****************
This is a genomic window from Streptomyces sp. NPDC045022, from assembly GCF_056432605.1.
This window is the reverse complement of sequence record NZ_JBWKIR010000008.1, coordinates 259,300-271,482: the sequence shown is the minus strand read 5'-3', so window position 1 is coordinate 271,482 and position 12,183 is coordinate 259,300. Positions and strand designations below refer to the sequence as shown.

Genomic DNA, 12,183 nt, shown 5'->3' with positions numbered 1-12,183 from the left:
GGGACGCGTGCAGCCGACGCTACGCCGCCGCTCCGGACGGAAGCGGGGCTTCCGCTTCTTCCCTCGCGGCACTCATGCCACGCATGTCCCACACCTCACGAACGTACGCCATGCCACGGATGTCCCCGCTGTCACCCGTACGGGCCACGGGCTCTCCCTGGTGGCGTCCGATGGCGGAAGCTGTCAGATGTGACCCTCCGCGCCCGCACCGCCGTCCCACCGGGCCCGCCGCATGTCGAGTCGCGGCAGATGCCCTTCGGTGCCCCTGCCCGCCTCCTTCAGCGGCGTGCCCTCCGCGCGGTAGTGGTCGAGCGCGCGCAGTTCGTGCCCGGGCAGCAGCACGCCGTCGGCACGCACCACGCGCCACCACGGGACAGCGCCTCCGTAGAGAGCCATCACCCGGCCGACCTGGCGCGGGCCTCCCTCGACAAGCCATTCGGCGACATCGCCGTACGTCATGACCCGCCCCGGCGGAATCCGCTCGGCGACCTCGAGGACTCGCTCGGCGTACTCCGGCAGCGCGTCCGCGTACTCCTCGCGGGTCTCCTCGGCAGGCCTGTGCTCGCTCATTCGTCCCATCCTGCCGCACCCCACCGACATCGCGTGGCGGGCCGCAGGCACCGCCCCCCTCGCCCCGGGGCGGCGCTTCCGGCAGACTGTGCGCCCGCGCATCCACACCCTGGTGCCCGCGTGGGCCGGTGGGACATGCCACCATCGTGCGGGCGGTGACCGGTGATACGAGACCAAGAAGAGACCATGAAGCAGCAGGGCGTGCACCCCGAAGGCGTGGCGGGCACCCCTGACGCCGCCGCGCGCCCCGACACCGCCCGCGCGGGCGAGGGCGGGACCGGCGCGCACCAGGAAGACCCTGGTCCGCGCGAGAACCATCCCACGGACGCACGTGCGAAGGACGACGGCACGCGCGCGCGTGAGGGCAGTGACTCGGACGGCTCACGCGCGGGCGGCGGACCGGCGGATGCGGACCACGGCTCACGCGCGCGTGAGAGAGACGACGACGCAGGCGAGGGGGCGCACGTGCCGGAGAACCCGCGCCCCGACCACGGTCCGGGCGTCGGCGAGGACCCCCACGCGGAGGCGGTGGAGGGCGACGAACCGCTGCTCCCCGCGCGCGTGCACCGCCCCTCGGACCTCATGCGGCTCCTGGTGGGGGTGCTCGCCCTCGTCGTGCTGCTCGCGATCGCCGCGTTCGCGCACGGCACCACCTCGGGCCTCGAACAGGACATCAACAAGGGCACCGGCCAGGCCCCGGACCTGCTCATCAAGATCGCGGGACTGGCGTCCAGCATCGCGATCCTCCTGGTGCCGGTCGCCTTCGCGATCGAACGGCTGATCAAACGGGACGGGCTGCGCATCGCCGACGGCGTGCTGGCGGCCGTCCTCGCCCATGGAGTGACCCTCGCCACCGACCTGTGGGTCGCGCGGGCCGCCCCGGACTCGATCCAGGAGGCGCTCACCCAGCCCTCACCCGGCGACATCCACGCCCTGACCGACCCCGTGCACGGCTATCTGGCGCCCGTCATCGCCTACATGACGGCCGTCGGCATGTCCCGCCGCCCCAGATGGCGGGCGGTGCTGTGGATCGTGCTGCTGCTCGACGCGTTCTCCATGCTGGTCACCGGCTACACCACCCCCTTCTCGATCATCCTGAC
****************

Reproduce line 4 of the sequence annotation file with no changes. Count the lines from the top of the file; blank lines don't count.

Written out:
GGGACGCGTGCAGCCGACGCTACGCCGCCGCTCCGGACGGAAGCGGGGCTTCCGCTTCTTCCCTCGCGGCACTCATGCCACGCATGTCCCACACCTCACGAACGTACGCCATGCCACGGATGTCCCCGCTGTCACCCGTACGGGCCACGGGCTCTCCCTGGTGGCGTCCGATGGCGGAAGCTGTCAGATGTGACCCTCCGCGCCCGCACCGCCGTCCCACCGGGCCCGCCGCATGTCGAGTCGCGGCAGATGCCCTTCGGTGCCCCTGCCCGCCTCCTTCAGCGGCGTGCCCTCCGCGCGGTAGTGGTCGAGCGCGCGCAGTTCGTGCCCGGGCAGCAGCACGCCGTCGGCACGCACCACGCGCCACCACGGGACAGCGCCTCCGTAGAGAGCCATCACCCGGCCGACCTGGCGCGGGCCTCCCTCGACAAGCCATTCGGCGACATCGCCGTACGTCATGACCCGCCCCGGCGGAATCCGCTCGGCGACCTCGAGGACTCGCTCGGCGTACTCCGGCAGCGCGTCCGCGTACTCCTCGCGGGTCTCCTCGGCAGGCCTGTGCTCGCTCATTCGTCCCATCCTGCCGCACCCCACCGACATCGCGTGGCGGGCCGCAGGCACCGCCCCCCTCGCCCCGGGGCGGCGCTTCCGGCAGACTGTGCGCCCGCGCATCCACACCCTGGTGCCCGCGTGGGCCGGTGGGACATGCCACCATCGTGCGGGCGGTGACCGGTGATACGAGACCAAGAAGAGACCATGAAGCAGCAGGGCGTGCACCCCGAAGGCGTGGCGGGCACCCCTGACGCCGCCGCGCGCCCCGACACCGCCCGCGCGGGCGAGGGCGGGACCGGCGCGCACCAGGAAGACCCTGGTCCGCGCGAGAACCATCCCACGGACGCACGTGCGAAGGACGACGGCACGCGCGCGCGTGAGGGCAGTGACTCGGACGGCTCACGCGCGGGCGGCGGACCGGCGGATGCGGACCACGGCTCACGCGCGCGTGAGAGAGACGACGACGCAGGCGAGGGGGCGCACGTGCCGGAGAACCCGCGCCCCGACCACGGTCCGGGCGTCGGCGAGGACCCCCACGCGGAGGCGGTGGAGGGCGACGAACCGCTGCTCCCCGCGCGCGTGCACCGCCCCTCGGACCTCATGCGGCTCCTGGTGGGGGTGCTCGCCCTCGTCGTGCTGCTCGCGATCGCCGCGTTCGCGCACGGCACCACCTCGGGCCTCGAACAGGACATCAACAAGGGCACCGGCCAGGCCCCGGACCTGCTCATCAAGATCGCGGGACTGGCGTCCAGCATCGCGATCCTCCTGGTGCCGGTCGCCTTCGCGATCGAACGGCTGATCAAACGGGACGGGCTGCGCATCGCCGACGGCGTGCTGGCGGCCGTCCTCGCCCATGGAGTGACCCTCGCCACCGACCTGTGGGTCGCGCGGGCCGCCCCGGACTCGATCCAGGAGGCGCTCACCCAGCCCTCACCCGGCGACATCCACGCCCTGACCGACCCCGTGCACGGCTATCTGGCGCCCGTCATCGCCTACATGACGGCCGTCGGCATGTCCCGCCGCCCCAGATGGCGGGCGGTGCTGTGGATCGTGCTGCTGCTCGACGCGTTCTCCATGCTGGTCACCGGCTACACCACCCCCTTCTCGATCATCCTGAC